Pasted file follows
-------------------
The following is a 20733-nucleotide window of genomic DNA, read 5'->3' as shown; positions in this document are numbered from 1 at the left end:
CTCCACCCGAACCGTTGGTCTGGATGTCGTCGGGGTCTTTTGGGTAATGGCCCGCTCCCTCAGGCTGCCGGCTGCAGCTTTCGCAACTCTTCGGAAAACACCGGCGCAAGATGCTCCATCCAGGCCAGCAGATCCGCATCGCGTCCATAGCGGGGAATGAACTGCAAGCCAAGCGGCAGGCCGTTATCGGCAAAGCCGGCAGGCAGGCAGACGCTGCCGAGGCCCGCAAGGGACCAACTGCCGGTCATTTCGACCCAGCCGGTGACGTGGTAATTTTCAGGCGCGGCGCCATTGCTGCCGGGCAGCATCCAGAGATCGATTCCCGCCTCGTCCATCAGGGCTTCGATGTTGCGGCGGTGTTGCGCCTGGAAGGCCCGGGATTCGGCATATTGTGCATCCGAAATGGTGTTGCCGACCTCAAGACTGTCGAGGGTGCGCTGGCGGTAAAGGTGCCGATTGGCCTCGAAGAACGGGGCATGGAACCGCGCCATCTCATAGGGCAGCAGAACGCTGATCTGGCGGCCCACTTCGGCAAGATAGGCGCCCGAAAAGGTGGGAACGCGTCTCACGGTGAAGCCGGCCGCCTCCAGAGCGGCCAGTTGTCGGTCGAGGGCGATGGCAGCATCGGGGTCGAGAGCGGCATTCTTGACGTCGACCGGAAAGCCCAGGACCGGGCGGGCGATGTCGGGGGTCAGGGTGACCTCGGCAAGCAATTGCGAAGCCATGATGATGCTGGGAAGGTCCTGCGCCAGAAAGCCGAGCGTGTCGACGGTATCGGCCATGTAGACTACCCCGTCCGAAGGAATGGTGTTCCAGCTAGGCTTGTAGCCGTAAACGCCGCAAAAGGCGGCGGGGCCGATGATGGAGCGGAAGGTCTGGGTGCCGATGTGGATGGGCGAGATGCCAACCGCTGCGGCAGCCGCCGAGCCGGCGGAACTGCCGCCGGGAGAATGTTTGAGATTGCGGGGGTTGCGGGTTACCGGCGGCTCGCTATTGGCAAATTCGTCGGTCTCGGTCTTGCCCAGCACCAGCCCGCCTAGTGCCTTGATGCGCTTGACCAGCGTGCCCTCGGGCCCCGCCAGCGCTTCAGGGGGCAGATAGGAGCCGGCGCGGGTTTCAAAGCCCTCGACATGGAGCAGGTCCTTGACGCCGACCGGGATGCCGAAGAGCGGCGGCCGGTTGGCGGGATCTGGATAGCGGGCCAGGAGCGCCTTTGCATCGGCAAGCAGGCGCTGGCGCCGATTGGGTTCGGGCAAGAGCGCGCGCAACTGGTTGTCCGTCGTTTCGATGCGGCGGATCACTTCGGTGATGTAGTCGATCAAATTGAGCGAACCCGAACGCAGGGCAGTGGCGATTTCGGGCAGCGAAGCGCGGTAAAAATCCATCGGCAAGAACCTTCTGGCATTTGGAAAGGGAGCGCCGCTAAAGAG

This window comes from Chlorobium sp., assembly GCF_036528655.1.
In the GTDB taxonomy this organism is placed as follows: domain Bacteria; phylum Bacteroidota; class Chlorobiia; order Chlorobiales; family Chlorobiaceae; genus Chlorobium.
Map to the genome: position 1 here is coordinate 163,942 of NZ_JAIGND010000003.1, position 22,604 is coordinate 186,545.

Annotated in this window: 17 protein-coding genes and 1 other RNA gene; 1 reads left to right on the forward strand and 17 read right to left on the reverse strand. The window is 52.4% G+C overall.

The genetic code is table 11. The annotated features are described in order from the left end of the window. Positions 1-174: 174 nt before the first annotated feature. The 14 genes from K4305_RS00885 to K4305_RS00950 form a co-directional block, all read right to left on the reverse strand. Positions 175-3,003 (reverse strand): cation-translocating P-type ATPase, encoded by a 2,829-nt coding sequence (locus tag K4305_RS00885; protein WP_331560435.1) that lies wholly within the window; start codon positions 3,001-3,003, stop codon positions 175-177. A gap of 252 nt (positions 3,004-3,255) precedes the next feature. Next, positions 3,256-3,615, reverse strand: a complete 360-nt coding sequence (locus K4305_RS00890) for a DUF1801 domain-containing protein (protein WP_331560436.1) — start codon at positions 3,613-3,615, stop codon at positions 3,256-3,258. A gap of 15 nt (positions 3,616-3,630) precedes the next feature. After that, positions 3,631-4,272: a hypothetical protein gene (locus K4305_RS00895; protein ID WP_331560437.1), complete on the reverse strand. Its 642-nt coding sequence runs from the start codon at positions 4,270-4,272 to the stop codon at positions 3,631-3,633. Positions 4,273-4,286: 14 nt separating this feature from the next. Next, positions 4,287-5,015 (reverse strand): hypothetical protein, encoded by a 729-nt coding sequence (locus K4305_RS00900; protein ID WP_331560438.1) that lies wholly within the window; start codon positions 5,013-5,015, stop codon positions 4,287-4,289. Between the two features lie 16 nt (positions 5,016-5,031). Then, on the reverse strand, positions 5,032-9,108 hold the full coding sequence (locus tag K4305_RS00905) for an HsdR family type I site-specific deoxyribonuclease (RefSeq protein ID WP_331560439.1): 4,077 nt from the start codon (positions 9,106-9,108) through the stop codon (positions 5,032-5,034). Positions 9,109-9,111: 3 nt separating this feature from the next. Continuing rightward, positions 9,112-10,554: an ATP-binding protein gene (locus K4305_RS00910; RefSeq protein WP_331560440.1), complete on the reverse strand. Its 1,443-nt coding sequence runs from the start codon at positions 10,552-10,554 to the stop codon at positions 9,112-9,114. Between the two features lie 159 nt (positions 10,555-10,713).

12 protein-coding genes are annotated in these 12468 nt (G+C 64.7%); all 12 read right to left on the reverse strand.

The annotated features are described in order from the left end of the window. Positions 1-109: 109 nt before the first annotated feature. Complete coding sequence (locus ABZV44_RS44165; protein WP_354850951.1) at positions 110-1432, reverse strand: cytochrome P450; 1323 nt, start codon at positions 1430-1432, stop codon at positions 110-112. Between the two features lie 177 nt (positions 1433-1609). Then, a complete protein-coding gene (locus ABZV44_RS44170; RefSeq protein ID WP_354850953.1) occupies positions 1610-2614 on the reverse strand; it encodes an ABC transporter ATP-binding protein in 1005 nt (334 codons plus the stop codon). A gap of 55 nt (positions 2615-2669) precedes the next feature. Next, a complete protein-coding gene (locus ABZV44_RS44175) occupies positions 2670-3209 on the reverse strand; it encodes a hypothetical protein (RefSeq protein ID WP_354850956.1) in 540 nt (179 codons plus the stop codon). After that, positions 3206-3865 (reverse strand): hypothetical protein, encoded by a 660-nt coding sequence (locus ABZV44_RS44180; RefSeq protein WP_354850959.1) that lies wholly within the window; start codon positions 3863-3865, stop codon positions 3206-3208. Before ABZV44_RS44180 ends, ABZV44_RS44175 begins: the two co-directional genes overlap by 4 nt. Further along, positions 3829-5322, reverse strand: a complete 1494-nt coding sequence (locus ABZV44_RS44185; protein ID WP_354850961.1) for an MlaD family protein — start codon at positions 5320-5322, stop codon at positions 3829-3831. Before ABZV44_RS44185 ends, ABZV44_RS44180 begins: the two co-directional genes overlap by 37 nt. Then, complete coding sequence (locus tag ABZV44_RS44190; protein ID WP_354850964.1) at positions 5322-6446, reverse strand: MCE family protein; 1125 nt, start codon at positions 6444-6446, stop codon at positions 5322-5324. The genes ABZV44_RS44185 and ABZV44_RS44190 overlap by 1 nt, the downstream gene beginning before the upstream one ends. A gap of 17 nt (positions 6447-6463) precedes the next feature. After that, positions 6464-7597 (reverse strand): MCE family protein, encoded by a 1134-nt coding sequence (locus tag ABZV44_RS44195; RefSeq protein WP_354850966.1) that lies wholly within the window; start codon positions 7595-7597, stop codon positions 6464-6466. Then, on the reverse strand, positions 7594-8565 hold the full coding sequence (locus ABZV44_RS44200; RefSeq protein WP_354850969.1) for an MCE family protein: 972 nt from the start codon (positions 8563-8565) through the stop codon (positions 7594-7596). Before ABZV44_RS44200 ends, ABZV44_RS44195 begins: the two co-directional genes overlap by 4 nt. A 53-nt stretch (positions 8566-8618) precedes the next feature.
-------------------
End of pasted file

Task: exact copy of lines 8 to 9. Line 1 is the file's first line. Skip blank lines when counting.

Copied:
12 protein-coding genes are annotated in these 12468 nt (G+C 64.7%); all 12 read right to left on the reverse strand.

The annotated features are described in order from the left end of the window. Positions 1-109: 109 nt before the first annotated feature. Complete coding sequence (locus ABZV44_RS44165; protein WP_354850951.1) at positions 110-1432, reverse strand: cytochrome P450; 1323 nt, start codon at positions 1430-1432, stop codon at positions 110-112. Between the two features lie 177 nt (positions 1433-1609). Then, a complete protein-coding gene (locus ABZV44_RS44170; RefSeq protein ID WP_354850953.1) occupies positions 1610-2614 on the reverse strand; it encodes an ABC transporter ATP-binding protein in 1005 nt (334 codons plus the stop codon). A gap of 55 nt (positions 2615-2669) precedes the next feature. Next, a complete protein-coding gene (locus ABZV44_RS44175) occupies positions 2670-3209 on the reverse strand; it encodes a hypothetical protein (RefSeq protein ID WP_354850956.1) in 540 nt (179 codons plus the stop codon). After that, positions 3206-3865 (reverse strand): hypothetical protein, encoded by a 660-nt coding sequence (locus ABZV44_RS44180; RefSeq protein WP_354850959.1) that lies wholly within the window; start codon positions 3863-3865, stop codon positions 3206-3208. Before ABZV44_RS44180 ends, ABZV44_RS44175 begins: the two co-directional genes overlap by 4 nt. Further along, positions 3829-5322, reverse strand: a complete 1494-nt coding sequence (locus ABZV44_RS44185; protein ID WP_354850961.1) for an MlaD family protein — start codon at positions 5320-5322, stop codon at positions 3829-3831. Before ABZV44_RS44185 ends, ABZV44_RS44180 begins: the two co-directional genes overlap by 37 nt. Then, complete coding sequence (locus tag ABZV44_RS44190; protein ID WP_354850964.1) at positions 5322-6446, reverse strand: MCE family protein; 1125 nt, start codon at positions 6444-6446, stop codon at positions 5322-5324. The genes ABZV44_RS44185 and ABZV44_RS44190 overlap by 1 nt, the downstream gene beginning before the upstream one ends. A gap of 17 nt (positions 6447-6463) precedes the next feature. After that, positions 6464-7597 (reverse strand): MCE family protein, encoded by a 1134-nt coding sequence (locus tag ABZV44_RS44195; RefSeq protein WP_354850966.1) that lies wholly within the window; start codon positions 7595-7597, stop codon positions 6464-6466. Then, on the reverse strand, positions 7594-8565 hold the full coding sequence (locus ABZV44_RS44200; RefSeq protein WP_354850969.1) for an MCE family protein: 972 nt from the start codon (positions 8563-8565) through the stop codon (positions 7594-7596). Before ABZV44_RS44200 ends, ABZV44_RS44195 begins: the two co-directional genes overlap by 4 nt. A 53-nt stretch (positions 8566-8618) precedes the next feature.